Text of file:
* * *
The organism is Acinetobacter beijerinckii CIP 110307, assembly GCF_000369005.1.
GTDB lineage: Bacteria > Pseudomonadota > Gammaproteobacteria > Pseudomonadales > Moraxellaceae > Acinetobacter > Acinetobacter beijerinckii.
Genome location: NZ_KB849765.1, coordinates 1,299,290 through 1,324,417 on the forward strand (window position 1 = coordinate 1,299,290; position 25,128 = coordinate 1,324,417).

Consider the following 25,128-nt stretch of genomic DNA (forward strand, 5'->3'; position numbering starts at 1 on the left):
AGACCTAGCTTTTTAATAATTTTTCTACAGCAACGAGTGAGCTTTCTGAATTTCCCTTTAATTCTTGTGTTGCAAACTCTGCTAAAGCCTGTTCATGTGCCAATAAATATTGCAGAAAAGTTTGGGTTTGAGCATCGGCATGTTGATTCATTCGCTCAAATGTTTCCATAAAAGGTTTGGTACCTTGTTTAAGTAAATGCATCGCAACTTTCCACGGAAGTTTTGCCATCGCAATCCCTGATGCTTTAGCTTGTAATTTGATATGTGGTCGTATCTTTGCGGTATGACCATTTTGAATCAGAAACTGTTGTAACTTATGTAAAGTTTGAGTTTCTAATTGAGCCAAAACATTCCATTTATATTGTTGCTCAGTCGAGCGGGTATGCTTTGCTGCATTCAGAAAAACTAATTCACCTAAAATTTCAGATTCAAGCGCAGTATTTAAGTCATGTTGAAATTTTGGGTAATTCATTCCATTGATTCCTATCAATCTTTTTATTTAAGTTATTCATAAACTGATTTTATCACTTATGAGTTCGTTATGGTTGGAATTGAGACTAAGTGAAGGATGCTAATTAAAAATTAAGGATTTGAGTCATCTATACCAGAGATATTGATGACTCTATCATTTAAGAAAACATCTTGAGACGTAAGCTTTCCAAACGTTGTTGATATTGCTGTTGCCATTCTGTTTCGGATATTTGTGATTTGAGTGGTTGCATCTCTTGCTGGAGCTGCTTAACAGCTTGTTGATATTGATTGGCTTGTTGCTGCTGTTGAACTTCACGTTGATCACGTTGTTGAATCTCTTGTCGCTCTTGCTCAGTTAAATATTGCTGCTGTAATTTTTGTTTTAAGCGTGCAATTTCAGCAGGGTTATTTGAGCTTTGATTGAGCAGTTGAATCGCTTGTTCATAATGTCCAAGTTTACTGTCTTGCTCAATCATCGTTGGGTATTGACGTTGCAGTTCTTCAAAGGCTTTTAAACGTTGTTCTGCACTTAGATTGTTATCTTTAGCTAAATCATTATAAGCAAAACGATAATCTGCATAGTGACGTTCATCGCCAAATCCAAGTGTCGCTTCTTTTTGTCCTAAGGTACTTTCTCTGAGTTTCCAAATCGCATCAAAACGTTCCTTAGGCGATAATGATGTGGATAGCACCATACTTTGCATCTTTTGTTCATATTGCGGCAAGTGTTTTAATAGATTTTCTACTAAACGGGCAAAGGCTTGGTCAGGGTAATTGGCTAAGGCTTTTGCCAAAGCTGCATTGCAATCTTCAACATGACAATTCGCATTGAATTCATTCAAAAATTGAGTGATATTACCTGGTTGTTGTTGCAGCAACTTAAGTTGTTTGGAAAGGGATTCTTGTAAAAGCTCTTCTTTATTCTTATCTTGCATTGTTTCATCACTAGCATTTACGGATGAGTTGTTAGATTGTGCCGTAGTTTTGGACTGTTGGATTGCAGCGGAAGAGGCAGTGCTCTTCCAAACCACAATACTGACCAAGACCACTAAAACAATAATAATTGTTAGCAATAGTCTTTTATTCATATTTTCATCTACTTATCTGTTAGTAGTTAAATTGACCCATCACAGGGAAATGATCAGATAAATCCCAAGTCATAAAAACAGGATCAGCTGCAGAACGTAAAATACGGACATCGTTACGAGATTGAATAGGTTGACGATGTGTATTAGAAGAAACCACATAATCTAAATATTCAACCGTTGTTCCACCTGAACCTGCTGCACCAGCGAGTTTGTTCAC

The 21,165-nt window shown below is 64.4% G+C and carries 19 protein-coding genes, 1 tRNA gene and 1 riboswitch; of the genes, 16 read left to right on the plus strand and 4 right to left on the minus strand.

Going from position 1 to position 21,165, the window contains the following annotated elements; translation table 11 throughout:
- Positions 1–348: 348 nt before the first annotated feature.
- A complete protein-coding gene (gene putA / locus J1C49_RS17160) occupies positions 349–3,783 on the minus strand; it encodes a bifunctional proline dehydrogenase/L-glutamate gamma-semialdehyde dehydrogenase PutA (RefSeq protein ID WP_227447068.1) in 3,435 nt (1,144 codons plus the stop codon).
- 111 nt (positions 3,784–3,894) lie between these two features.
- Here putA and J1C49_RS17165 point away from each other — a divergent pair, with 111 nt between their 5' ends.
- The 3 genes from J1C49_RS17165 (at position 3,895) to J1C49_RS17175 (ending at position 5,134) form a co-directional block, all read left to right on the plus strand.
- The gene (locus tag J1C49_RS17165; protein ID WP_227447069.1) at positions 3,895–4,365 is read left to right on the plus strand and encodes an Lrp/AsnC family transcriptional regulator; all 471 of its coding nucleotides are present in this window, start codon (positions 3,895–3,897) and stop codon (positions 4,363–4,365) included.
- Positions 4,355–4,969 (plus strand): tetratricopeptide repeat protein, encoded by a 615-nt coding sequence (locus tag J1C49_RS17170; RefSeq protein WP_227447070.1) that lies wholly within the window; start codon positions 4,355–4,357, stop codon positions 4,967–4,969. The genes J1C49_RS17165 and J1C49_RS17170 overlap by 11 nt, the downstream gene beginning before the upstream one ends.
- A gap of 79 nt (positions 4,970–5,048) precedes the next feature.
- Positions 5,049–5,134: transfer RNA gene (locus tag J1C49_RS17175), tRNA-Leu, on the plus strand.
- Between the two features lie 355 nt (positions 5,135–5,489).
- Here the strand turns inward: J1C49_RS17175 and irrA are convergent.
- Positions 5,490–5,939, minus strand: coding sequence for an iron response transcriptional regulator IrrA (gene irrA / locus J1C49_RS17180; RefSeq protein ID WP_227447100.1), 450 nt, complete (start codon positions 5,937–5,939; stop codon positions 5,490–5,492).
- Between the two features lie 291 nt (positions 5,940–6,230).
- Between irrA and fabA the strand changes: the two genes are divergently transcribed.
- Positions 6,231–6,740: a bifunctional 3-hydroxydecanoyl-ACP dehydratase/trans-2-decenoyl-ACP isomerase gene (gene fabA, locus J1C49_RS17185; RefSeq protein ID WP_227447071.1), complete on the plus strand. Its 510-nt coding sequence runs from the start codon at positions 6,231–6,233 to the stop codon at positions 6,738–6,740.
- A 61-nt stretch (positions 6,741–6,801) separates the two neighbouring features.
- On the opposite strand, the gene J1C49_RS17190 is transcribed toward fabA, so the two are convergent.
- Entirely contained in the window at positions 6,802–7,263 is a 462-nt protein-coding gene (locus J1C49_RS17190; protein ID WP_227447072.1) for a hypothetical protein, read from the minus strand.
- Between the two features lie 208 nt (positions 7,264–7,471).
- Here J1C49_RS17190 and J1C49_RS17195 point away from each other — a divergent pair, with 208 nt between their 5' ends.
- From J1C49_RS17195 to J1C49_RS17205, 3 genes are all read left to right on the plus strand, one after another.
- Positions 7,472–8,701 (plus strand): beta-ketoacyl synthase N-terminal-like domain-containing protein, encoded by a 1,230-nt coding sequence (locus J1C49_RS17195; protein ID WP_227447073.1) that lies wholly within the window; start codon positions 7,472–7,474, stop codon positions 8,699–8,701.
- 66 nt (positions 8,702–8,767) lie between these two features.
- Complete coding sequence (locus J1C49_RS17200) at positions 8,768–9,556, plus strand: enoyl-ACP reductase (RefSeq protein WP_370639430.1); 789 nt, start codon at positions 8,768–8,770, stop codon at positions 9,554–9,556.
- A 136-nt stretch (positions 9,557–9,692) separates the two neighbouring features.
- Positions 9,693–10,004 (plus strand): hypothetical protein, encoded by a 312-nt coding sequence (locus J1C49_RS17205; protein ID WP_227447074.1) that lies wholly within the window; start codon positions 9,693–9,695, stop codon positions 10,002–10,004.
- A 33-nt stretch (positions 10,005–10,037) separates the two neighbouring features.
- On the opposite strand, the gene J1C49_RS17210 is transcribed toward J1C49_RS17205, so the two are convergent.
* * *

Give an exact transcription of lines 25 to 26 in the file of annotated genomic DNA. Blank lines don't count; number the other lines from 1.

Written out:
- Entirely contained in the window at positions 6,802–7,263 is a 462-nt protein-coding gene (locus J1C49_RS17190; protein ID WP_227447072.1) for a hypothetical protein, read from the minus strand.
- Between the two features lie 208 nt (positions 7,264–7,471).